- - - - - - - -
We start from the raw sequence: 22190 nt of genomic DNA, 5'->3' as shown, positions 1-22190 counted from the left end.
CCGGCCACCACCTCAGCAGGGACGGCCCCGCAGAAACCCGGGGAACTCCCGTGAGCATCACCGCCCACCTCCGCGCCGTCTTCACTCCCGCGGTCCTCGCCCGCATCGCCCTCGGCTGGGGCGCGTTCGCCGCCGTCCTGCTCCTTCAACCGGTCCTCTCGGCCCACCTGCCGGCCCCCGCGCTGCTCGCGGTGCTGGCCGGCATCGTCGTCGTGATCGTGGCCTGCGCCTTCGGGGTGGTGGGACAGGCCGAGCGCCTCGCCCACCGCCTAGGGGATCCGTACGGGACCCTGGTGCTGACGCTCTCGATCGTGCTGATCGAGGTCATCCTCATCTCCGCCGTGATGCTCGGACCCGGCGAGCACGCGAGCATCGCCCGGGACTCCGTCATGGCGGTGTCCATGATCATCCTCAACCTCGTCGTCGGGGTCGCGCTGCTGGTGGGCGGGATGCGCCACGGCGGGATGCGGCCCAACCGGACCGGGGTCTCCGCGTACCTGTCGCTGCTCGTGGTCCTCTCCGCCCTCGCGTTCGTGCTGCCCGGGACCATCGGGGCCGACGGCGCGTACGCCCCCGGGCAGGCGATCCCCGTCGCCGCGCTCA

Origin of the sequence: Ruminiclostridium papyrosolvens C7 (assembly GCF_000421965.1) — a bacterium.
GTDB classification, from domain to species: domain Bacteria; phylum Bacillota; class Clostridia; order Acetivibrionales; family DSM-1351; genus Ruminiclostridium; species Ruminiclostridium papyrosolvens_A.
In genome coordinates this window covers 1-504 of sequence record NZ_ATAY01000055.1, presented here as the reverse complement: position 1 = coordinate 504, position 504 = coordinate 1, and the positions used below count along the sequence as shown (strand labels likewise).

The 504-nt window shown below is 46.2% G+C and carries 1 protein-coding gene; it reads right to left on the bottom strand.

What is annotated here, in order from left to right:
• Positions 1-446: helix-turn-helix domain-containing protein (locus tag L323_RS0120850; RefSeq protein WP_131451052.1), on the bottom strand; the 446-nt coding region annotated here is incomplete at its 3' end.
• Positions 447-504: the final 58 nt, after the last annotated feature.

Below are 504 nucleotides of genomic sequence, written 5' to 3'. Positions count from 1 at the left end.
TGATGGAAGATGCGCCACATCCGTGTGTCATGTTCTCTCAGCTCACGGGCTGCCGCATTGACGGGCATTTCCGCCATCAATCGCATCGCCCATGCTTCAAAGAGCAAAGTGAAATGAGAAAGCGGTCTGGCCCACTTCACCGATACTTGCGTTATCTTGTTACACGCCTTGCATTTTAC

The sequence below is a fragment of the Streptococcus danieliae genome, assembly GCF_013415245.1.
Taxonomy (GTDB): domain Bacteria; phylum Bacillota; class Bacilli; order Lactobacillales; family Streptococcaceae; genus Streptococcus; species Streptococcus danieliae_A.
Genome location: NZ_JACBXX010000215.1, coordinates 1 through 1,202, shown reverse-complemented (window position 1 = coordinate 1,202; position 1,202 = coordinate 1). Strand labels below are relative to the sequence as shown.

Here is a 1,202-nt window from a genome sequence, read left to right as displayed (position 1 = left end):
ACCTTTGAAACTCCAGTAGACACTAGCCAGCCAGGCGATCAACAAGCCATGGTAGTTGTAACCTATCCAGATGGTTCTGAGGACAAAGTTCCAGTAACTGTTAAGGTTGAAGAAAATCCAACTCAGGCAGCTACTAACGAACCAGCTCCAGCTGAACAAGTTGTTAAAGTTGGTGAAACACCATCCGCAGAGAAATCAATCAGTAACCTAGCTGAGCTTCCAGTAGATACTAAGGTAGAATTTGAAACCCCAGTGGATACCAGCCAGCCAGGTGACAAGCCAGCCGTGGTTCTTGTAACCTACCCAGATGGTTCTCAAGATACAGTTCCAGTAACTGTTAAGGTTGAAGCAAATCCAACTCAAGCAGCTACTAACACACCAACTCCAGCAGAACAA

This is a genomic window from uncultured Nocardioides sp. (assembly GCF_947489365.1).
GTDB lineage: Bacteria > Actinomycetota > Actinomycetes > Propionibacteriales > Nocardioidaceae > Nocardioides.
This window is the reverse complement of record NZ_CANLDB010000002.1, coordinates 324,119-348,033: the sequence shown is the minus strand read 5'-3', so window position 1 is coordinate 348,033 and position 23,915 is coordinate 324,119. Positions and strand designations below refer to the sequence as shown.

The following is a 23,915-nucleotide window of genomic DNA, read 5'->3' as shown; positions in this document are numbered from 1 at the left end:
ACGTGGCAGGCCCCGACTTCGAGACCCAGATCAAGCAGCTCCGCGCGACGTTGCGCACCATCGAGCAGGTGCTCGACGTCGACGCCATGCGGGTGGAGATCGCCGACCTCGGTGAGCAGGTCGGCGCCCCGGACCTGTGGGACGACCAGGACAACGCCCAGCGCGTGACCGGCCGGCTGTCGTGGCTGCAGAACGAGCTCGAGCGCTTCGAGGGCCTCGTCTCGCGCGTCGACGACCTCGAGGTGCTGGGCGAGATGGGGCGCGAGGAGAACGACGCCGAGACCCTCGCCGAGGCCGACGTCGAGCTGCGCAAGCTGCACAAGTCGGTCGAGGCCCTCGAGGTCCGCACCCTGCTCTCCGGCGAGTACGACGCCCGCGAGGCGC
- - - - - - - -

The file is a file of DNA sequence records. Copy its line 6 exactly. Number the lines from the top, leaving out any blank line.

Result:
The 504-nt window shown below is 46.2% G+C and carries 1 protein-coding gene; it reads right to left on the bottom strand.